'Big two' bank revamp 'will not lessen risk of failure'
THERE is a real risk that the creation of a banking duopoly between AIB and Bank of Ireland will not only reduce competition in banking but may also exacerbate the 'too big to fail' problem, which has seen banks rescued at enormous cost to taxpayers.
Two analysts from the Competition Authority told conference delegates it was "naïve" to think that unfettered competition was invariably a good thing in banking. But inadequate competition was bad for customers and the economy, and might induce complacency and more risk-taking by the banks, "safe in the knowledge that they are too big to fail".
Cathal Hanley and Andrew Rae said research in Britain suggested markets reckoned the value of implicit state guarantees at one year's annual profits for the banks.
"It is increasingly likely that competition will be distorted in future by these implicit guarantees becoming explicit under the 2008 legislation, unless policy curtails them," they said.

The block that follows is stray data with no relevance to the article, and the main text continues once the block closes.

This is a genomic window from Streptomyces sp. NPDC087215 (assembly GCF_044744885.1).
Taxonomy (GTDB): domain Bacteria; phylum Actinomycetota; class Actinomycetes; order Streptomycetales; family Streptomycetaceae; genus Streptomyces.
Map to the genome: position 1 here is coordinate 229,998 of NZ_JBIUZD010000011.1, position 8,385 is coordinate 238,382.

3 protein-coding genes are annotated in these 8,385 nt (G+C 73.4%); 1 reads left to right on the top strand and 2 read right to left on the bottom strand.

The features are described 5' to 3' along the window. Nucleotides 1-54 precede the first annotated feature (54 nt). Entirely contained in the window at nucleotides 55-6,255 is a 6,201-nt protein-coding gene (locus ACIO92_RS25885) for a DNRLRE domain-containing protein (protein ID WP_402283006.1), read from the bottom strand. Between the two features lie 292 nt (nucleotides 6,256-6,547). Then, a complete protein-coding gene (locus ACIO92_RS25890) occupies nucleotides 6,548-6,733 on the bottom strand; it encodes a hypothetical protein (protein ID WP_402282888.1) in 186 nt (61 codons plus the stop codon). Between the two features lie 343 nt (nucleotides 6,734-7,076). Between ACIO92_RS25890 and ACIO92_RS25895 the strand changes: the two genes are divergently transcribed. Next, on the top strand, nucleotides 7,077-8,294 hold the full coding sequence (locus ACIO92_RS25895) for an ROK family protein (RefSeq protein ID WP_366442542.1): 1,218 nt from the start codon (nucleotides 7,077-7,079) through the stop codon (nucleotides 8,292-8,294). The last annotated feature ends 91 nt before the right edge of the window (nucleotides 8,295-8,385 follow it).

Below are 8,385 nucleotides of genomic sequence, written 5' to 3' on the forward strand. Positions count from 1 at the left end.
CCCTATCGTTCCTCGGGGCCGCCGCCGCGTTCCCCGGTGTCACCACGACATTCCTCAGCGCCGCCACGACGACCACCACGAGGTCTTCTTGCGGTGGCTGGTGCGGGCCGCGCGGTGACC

They disputed the view that a competitive banking system was inherently less stable than a concentrated one.
Studies had found a lack of competition in the Irish banking system, but it then proved highly unstable in the face of aggressive new foreign entrants.
The problem was not competition but poor regulation of the competitive process, they said. "Lax regulation and a sales-driven bonus culture moved banks towards the better profit margins available on commercial property loans.
"Blaming competition is to simplify the problem and consequently risk mis-diagnosis.
"A duopoly, complete with the accompanying moral hazard, creates an even greater incentive for the two pillar banks to continue previous imprudent behaviour," they added.
The controversial emergency legislation passed last year should be allowed to lapse when it comes up for renewal at the end of next year, they said, adding that the Government should try not to have emergency measures continue beyond that.